All this leads to the curious prospect of a government insisting on its own brand of morality, without being able to point to any standard upon which their morality is based. The morality of human opinion is always a dangerous thing because it can mean anything anyone in power wants. For instance, I know a hardworking husband and father who was barred for life from entering Canada earlier last year because two border agents Googled his name and determined he was “undesirable”. Where’s the due process in that? Two men, two hours of time, an internet connection and freedom of speech and freedom of association is shut down in one small way. I know an 80 year-old retired school teacher who was barred from crossing the border because he had the same name as some other guy deemed unwanted. Never mind that this retired teacher had a different address and different passport. He was turned back at the border for nothing more than having the name Robert Johnson. Yes, this really happened.

What does it say when enough power rests in the hands of a border agent  to determine the fate of a person based on an hour of internet surfing? Or how about being denied the privilege to cross a border because you have the same name as some other guy? Are you getting nervous yet? Here in Canada, government molly-coddling has extended to the point where we can only be trusted to make up our own minds about what other people say to a limited and shrinking extent. Nor can our emotions withstand the trauma of hearing things that offend us. No wonder this latest generation of young people have earned the nickname “snowflakes”. Many suffer from the fate of being raised with the illusion that they should expect no trauma, no emotional challenges and to live in a safe space created by the ruling class. Always beware of a government that claims to be in the safety business when they legislate whatever moral relativism is popular at the moment.

Unlike most areas of our world, there are no effective natural limits to the slow, steady advancement of government control. Free market activities are subject to the guiding hand of supply and demand, but what governs government? In a democracy it’s supposed to be the informed will of an involved voting population. But have you seen how that actually works? Democracy breaks down to the extent that the most far-reaching decisions are created and handed down by non-elected bureaucrats, judges or government leaders who determine ahead of time how a party will vote. What do you call a democracy where real democratic values run only skin deep?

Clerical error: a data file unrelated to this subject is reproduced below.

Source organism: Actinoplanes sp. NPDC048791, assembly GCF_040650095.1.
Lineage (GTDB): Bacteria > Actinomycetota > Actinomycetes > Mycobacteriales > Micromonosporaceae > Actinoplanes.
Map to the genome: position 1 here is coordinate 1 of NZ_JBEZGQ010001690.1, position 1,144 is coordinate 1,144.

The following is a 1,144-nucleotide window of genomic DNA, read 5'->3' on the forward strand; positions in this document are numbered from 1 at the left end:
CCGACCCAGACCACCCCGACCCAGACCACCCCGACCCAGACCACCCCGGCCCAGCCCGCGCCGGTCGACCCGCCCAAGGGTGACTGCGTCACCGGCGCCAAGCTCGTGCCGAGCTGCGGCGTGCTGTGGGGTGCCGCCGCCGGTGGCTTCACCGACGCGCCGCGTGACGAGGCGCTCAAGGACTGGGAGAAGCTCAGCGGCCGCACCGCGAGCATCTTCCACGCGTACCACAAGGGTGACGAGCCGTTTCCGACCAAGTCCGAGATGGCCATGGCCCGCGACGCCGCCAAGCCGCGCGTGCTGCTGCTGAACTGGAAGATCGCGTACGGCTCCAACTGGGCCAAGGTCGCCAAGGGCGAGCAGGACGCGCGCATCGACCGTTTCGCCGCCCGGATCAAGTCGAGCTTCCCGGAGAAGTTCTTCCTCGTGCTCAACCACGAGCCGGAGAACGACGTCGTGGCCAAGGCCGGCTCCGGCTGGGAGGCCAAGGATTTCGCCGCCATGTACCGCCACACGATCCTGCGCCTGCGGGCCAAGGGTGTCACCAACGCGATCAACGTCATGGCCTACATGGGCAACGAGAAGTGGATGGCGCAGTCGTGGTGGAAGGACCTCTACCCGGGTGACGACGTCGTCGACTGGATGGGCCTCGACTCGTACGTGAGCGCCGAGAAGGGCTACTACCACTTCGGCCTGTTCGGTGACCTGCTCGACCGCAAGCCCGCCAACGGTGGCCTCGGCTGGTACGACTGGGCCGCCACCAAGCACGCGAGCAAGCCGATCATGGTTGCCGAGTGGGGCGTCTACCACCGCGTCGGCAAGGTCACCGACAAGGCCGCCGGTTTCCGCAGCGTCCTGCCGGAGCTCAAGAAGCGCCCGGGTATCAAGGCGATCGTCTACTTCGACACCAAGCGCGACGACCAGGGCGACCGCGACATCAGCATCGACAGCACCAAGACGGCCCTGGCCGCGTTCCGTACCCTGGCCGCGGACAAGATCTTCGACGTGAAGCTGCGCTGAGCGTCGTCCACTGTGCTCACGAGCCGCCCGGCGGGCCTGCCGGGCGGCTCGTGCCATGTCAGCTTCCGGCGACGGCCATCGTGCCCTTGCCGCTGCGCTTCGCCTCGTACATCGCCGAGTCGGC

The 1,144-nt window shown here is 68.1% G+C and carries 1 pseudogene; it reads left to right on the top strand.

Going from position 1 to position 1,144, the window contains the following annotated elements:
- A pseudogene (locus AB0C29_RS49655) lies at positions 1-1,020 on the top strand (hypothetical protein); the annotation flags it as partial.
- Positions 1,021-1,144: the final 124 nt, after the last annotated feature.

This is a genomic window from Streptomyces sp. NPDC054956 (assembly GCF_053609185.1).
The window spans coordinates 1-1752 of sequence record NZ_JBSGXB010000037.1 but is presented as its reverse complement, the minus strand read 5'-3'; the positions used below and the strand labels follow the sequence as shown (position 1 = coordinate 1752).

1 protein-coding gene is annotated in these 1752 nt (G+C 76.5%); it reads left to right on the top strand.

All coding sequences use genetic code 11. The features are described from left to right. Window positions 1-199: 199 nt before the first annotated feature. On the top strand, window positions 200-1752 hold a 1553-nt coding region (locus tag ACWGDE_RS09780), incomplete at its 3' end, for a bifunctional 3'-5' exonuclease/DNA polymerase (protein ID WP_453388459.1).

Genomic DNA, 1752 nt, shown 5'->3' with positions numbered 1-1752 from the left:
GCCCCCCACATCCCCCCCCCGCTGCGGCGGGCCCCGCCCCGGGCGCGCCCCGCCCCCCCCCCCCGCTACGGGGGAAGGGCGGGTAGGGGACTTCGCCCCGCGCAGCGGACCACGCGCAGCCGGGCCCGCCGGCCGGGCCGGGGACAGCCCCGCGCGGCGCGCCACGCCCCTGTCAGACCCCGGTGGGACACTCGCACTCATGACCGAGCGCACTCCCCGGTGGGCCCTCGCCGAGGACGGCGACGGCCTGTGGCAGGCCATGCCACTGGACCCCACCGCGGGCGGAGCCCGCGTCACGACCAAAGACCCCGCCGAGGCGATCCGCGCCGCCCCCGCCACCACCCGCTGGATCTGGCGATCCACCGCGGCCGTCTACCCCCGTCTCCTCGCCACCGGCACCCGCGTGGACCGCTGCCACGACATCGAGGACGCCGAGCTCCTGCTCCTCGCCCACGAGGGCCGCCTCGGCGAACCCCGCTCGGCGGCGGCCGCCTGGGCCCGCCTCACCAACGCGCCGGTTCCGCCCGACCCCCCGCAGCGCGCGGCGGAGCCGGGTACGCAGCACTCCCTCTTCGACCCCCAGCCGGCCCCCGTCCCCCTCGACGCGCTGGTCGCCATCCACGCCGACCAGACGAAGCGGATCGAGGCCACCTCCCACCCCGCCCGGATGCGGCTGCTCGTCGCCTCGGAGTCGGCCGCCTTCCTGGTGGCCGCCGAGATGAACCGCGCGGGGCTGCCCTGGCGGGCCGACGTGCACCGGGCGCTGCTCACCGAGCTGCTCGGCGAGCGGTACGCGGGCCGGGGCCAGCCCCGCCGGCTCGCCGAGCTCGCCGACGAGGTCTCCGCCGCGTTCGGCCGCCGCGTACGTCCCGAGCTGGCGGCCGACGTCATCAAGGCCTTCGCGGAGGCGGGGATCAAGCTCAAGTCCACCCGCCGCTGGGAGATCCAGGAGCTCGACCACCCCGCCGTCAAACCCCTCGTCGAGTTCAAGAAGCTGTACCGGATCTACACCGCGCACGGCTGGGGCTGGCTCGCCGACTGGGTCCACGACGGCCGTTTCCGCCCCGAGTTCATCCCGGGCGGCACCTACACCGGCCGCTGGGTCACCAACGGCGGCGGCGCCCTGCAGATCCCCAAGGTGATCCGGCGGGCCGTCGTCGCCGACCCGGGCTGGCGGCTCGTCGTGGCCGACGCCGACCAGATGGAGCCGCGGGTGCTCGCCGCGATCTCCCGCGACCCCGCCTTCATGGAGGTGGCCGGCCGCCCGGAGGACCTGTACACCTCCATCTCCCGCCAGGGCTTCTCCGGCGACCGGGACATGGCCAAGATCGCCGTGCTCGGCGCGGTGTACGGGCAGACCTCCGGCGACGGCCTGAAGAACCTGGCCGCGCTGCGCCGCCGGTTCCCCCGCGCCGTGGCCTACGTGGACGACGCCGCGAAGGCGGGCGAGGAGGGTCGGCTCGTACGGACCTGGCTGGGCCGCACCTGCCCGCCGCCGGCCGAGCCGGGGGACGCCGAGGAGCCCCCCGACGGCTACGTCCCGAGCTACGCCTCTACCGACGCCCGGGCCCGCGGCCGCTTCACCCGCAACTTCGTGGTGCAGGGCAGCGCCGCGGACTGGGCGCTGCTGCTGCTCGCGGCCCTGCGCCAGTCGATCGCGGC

There are no shortage of Canadians who feel that things have gone too far. They talk to me all the time about the things you’re reading here. But we Canadians do have one dangerous flaw in our national character. We’re much too complacent, even in the face of growing oppression that looks a lot like a tyrannical ruling class hiding behind manufactured dangers and needs.

There’s an old saying that’s worth remembering at times like this: “When you’re a hammer, everything looks like a nail.” Paraphrased a little, this same idea applies just as much to the ruling classes: “When you’re a bureaucrat, everything looks like it needs regulating.”

What can we do? I have no recommendations. I wish I did. All I know for sure is how grieved I feel when I see the Canada I love (and western civilization in general) being systematically dismantled piece by piece, slowly being replaced by the kind of thing that no one will be able to love in time. The anthem of my country includes the line: “O Canada, we stand on guard for thee.” How do you stand on guard for your country when the threat comes from within?